Recently-confirmed Supreme Court Justice Neil Gosruch has just written his first opinion for the highest court in the land with unanimous backing from his colleagues. In the debt collection case Henson v. Santander Consumer USA Inc., Gorsuch proves that he is an originalist and a textualist like his predecessor, Justice Antonin Scalia.
The case is on a dispute over the definition of "debt collector" under the Fair Debt Collection Practices Act (FDCPA). True to the Constitution, Gorsuch writes that SCOTUS can't legislate from the bench simply by guessing what Congress would have done. He writes:
"...while it is of course our job to apply faithfully the law Congress has written, it is never our job to rewrite a constitutionally valid statutory text under the banner of speculation about what Congress might have done."
Gorsuch's Opinion also shows that he is a textualist, meaning he believes judges can only work with what Congress has written in the law in front of them and not what Congress might have intended. (Shout out to Justice Robert's 2015 majority opinion in King v. Burwell , which decided Congress meant the opposite of what they wrote.)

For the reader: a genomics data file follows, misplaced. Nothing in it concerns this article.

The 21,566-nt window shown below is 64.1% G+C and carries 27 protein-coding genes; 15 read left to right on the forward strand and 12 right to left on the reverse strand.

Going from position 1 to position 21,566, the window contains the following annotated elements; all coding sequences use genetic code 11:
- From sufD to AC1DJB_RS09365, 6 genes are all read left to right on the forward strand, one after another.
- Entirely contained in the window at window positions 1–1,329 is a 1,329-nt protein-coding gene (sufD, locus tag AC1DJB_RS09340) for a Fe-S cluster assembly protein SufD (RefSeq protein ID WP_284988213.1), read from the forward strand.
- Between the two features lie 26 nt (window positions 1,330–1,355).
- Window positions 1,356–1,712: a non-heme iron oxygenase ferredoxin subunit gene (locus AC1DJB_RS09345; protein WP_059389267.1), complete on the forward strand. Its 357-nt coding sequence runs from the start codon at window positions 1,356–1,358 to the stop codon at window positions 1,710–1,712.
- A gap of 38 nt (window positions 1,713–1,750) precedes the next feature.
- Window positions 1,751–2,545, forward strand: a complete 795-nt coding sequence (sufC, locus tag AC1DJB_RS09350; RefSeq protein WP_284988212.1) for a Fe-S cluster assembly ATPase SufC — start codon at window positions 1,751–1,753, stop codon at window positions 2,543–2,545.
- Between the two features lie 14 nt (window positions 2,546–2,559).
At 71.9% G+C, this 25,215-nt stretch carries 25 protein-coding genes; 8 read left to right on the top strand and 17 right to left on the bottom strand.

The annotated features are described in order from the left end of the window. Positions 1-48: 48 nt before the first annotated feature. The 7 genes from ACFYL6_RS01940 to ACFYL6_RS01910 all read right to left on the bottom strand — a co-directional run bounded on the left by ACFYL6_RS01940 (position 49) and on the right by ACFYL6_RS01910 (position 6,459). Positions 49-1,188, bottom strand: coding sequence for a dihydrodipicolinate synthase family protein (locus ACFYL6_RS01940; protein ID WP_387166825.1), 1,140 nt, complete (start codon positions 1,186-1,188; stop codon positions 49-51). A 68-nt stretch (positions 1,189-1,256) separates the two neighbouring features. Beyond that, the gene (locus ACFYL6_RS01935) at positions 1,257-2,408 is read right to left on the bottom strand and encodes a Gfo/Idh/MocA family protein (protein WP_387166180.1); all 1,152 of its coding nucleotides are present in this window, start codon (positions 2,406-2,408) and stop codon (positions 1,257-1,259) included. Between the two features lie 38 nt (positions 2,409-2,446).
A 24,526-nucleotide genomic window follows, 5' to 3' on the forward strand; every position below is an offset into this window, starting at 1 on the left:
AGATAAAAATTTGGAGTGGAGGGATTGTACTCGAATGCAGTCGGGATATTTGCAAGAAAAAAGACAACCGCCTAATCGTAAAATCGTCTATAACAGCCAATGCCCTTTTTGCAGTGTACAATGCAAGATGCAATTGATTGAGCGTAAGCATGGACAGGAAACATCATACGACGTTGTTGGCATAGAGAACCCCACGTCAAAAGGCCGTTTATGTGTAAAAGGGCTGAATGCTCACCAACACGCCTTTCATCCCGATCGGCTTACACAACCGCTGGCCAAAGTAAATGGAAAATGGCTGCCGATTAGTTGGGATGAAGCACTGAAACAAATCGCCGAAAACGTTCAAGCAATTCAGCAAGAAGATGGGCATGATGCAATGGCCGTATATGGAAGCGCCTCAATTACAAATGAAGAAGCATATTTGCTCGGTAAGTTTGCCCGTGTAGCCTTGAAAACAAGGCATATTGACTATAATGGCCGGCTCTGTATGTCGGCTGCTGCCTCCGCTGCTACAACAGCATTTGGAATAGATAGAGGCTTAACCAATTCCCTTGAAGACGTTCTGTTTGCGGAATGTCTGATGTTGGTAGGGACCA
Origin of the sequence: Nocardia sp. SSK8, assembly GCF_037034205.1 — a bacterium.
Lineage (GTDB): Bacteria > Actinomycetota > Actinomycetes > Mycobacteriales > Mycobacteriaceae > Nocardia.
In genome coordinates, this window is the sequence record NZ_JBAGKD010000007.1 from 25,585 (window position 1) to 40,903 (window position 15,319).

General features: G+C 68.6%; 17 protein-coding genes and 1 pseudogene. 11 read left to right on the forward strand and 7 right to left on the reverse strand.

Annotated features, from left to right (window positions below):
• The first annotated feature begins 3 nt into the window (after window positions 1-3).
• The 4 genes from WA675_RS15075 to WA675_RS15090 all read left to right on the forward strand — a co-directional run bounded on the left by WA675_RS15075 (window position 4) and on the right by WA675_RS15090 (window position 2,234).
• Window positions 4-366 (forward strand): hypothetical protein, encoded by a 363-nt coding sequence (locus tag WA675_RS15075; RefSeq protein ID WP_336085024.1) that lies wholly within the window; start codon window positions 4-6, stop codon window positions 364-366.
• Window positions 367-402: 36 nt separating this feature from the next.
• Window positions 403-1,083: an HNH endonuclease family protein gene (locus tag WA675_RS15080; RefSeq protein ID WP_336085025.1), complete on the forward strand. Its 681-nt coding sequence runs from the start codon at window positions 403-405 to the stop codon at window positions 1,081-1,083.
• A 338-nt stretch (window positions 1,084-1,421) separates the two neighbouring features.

Like Scalia, Justice Gorsuch believes that proper grammar is important to interpreting the law.
If there was any doubt that Gorsuch is a textualist, Henson v. Santander should dispel it! A deep dive into grammar.. pic.twitter.com/PzJk5ADgzb— Dan Epps (@danepps) June 12, 2017
When Antonin Scalia passed away unexpectedly in February 2016, it became clear that whoever won the 2016 presidential election would determine the fate of the Supreme Court by nominating the next justice. Exit polls indicated that 21 percent of Trump voters voted for him because of the open Supreme Court seat.
Scalia, a legal giant and conservative icon, left big shoes to fill. Today, Gorsuch showed us that he is up to the challenge.
Thank you for supporting MRCTV! As a tax-deductible, charitable organization, we rely on the support of our readers to keep us running! Keep MRCTV going with your gift here!